Hoen Building funding, Tony Award winners and more
Hoen Building receives $1 million in federal funding
The nearly $30 million conversion of East Baltimore’s abandoned A. Hoen & Co. Lithograph building is getting some federal support, with a $1.6 million grant announced June 10 to help outfit the historic former printing plant with infrastructure needed for its rebirth, according to Baltimore Fishbowl. The money, awarded by the U.S. Department of Commerce, will help the developers build out stormwater management, sewer and auxiliary infrastructure, according to an announcement by the agency. The project is receiving the funding due to its location within a federally designated Opportunity Zone, one of 42 in Baltimore. “This project is a win-win – not only will it revitalize a historic Baltimore landmark, but the end product will create jobs and provide valuable services to our community,” said Sen. Chris Van Hollen in a statement. Van Hollen, fellow U.S. Sen. Ben Cardin, Rep. Elijah Cummings, Mayor Bernard C. “Jack” Young and Gov. Larry Hogan were among the officials who attended an announcement at the Biddle Street building. The federal grant will be matched with $1.1 million in local funds, according to a press release. Collaborating with the nonprofit Strong City Baltimore, developers Cross Street Partners and City Life Historic Properties have been renovating the Hoen building since breaking ground in April of 2018. They plan to build it into a mixed-use facility for nonprofits, social enterprises and researchers, with an adult literacy center and a workforce incubator offering construction job training, collectively called the Center for Neighborhood Innovation.
Also see: Michael Cross-Barnet of Strong City Baltimore on Weekend Agenda on Facebook Live:
Update June 12, 2019: The screening mentioned below has been canceled for the time being.
Takoma Park to screen anti-Israel film
A Maryland suburb of Washington D.C. is screening an anti-Israel film narrated by Roger Waters as part of a free documentary series. “Occupation of the American Mind” is being shown by the municipality of Takoma Park on June 13 as part of the town’s “We Are Takoma” free cultural event series, taking place in its community center. “’Occupation of the American Mind is a captivating documentary that reveals how the Israeli government, U.S. government, and pro-Israel lobbying groups have engaged in a decades-long propaganda campaign to shape American media coverage of Israel and its occupation of Palestinian lands,” says a blurb on Culture SpotMD, a culture website paid for in large part by Montgomery County, where Takoma Park is situated. Waters, the Pink Floyd member, has become a leading advocate of boycotting Israel. The Jewish Community Relations Council of Greater Washington asked the municipality, a famously liberal enclave that includes a thriving Jewish community, to reconsider showing the film.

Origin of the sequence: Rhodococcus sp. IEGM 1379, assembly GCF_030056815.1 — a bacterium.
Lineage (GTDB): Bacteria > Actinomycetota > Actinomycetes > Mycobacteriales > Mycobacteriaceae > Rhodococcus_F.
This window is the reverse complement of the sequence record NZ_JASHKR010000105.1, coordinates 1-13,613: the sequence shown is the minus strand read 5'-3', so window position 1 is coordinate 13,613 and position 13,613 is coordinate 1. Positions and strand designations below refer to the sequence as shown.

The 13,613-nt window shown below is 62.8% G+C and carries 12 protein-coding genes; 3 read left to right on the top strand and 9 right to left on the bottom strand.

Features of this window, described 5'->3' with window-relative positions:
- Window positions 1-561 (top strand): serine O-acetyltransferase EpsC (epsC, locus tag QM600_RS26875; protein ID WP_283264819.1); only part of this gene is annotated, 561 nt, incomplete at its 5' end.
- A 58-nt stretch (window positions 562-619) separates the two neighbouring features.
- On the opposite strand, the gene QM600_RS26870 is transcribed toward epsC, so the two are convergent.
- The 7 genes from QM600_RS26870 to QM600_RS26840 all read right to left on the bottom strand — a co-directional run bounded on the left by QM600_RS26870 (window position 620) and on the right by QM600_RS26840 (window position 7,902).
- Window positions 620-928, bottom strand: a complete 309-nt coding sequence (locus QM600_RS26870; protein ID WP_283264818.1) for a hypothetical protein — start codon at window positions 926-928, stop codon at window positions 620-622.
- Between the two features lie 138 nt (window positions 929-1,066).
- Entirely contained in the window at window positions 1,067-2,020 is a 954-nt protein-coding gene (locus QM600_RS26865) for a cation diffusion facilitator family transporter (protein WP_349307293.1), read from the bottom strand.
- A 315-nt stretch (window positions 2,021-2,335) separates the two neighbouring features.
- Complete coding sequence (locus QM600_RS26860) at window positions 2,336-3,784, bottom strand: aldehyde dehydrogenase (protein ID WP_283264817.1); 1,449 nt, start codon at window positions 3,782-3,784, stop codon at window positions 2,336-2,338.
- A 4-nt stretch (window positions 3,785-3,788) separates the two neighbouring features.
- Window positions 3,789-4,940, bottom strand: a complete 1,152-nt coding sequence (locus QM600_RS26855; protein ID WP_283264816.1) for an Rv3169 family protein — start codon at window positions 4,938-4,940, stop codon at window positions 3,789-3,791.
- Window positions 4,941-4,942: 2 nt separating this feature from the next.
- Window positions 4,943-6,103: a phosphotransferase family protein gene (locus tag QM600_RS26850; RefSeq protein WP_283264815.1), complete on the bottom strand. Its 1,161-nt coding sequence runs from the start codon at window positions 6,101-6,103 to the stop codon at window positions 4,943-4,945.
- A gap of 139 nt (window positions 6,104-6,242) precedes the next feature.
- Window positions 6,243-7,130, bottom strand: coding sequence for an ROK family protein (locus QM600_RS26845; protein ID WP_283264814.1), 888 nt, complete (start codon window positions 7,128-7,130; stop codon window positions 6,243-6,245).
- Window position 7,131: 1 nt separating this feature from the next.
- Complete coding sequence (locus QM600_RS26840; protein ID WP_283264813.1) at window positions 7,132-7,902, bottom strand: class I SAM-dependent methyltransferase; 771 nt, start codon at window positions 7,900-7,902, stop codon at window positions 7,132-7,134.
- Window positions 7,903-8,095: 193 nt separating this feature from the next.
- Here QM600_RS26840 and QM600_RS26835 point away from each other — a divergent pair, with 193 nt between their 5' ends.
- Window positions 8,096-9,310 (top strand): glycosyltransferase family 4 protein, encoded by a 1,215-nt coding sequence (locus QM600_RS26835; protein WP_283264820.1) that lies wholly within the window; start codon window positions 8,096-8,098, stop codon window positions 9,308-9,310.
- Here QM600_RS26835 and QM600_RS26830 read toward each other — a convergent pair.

DC Dyke March gets small number of protesters
A handful of protesters demonstrated at the DC Dyke March over a ban on the Jewish Pride flag, a rainbow striped flag with a white Star of David in the middle. The flag looks too much like the flag of Israel, organizers had said before the march, which banned the flags of countries with “specific oppressive tendencies.” The flags of Israel and the United States were the only two mentioned specifically in the ban. There was no such ban on Palestinian flags. Some would-be marchers carrying the Jewish Pride flag were turned away by marshals at an entrance point to the march. A marshal said they could enter if they removed the Star of David from the flag. Jewish stars reportedly were welcome in any other context. Despite what the AFP news agency called a “handful of protesters,” the D.C. Dyke March was “otherwise calm.”